Coal industry employment lowest in decades

The closing of another coal-fired power plant across the U.S. this week highlights what is happening to the coal mining industry.

The Associated Press reported what it means to those who work in the coal mining industry.

When coal-burning plants close, coal mining loses its best customer. Since 2010, 500 coal-burning units, or boilers, at power plants have been shut down and nearly half the nation’s coal mines have closed. No U.S. energy company, big or small, is building a new coal-burning plant.

Employment in the U.S. coal industry is the lowest in decades. Coal mine jobs have dropped by nearly 50 percent in the past decade to about 50,000 — a far cry from the 900,000 workers who were digging in coal mines when the industry hit its peak in the 1920s.

Electric utilities are telling investors and customers that coal costs too much, mostly because of the money it costs to offset environmental effects, such as the release of carbon dioxide. Blackrock, the world’s largest asset manager, informed its clients in January that it would no longer invest in companies that get more than 25% of their revenue from burning coal.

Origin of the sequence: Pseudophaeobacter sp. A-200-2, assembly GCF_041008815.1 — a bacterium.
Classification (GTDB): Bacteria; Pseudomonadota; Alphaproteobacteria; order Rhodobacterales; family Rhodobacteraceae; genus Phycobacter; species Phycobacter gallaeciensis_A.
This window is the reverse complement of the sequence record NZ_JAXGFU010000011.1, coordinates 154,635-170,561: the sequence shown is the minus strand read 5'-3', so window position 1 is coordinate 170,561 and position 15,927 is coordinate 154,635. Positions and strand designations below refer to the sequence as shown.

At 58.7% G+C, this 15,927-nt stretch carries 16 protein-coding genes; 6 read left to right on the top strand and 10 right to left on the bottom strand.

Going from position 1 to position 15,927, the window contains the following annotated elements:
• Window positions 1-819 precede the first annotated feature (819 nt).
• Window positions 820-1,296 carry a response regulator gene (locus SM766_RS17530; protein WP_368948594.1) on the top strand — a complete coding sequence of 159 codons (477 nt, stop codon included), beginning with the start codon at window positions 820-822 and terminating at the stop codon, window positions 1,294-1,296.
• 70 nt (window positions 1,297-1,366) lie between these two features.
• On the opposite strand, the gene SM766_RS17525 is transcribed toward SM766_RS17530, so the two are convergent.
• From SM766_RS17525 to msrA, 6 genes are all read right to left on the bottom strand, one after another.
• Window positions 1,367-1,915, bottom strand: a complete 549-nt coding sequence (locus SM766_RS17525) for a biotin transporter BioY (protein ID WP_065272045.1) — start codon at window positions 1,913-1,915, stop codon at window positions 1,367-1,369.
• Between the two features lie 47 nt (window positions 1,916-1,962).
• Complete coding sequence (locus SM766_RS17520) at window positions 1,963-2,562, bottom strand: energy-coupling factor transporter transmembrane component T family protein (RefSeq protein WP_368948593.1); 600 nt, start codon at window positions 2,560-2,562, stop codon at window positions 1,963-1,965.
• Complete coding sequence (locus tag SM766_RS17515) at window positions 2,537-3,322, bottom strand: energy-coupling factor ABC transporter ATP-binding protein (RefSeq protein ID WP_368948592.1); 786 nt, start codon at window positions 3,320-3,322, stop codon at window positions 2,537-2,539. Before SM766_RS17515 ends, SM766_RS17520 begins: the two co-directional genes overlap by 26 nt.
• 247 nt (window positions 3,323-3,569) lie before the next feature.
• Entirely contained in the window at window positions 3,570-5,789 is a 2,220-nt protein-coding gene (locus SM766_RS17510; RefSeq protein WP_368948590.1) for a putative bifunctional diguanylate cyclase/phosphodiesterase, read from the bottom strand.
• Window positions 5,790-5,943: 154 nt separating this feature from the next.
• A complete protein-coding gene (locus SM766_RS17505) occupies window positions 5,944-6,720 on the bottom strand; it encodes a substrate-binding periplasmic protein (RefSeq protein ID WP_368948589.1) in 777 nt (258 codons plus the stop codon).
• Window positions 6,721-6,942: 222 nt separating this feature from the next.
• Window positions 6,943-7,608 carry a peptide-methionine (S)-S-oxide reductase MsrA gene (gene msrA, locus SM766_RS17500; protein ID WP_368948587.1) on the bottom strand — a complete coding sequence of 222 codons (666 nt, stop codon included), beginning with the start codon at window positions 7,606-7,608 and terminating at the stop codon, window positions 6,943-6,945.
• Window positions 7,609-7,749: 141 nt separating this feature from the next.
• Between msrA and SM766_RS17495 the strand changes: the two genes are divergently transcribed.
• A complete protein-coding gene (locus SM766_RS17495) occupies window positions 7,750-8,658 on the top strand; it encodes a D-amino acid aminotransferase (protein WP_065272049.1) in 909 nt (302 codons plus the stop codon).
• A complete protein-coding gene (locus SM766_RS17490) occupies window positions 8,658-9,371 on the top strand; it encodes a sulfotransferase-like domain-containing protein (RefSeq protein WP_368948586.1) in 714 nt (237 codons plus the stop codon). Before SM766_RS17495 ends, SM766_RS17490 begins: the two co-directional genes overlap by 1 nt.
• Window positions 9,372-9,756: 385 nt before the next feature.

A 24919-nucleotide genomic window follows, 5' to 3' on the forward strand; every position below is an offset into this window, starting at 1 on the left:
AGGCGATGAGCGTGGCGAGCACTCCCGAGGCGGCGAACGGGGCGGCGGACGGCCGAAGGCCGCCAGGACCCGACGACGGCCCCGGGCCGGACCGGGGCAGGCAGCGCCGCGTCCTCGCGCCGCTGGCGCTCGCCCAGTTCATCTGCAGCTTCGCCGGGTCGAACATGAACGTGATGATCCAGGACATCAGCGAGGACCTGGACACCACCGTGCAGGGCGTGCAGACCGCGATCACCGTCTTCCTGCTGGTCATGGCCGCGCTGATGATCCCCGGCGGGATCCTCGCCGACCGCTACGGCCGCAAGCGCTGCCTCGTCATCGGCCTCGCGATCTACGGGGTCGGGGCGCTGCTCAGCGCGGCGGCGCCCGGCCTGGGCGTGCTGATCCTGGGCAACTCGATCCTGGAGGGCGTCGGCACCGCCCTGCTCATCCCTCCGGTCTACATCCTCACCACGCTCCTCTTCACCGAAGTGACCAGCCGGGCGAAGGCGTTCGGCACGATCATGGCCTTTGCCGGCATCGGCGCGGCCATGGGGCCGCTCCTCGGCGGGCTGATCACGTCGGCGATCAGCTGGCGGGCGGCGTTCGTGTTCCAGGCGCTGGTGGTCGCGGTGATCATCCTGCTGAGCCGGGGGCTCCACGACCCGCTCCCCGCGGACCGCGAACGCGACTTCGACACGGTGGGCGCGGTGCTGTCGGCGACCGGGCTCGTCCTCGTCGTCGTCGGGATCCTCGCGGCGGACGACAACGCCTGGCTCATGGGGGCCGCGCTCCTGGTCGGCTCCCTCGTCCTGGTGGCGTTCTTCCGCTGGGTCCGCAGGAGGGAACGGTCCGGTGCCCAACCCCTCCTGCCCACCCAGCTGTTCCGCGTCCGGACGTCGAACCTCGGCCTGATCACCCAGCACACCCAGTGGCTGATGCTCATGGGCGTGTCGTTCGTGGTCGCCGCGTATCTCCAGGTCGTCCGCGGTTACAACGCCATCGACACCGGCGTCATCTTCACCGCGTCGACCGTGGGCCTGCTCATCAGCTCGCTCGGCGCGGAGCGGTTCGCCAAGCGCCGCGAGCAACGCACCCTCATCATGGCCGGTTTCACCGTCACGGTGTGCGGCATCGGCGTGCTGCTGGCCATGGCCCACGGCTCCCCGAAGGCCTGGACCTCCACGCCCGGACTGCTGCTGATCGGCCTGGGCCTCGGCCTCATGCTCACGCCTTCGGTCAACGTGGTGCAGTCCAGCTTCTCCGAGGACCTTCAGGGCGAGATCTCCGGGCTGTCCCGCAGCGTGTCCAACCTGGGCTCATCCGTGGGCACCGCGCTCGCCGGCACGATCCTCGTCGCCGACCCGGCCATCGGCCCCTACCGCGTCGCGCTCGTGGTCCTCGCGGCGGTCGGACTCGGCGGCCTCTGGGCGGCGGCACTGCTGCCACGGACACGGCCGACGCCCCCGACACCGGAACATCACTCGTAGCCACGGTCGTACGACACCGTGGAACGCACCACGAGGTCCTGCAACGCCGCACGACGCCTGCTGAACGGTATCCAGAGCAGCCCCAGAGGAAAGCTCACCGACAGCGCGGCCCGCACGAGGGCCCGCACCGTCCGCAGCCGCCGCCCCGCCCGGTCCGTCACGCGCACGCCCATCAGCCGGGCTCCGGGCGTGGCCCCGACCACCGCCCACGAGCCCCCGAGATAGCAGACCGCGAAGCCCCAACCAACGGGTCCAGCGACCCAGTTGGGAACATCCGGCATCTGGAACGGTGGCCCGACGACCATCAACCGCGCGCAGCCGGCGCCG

Electric utilities — and their customers — have instead embraced renewable energy and cleaner-burning gas burned in combined cycle plants, which have a smaller footprint and about a tenth of the workers of a coal plant.

Source: Associated Press

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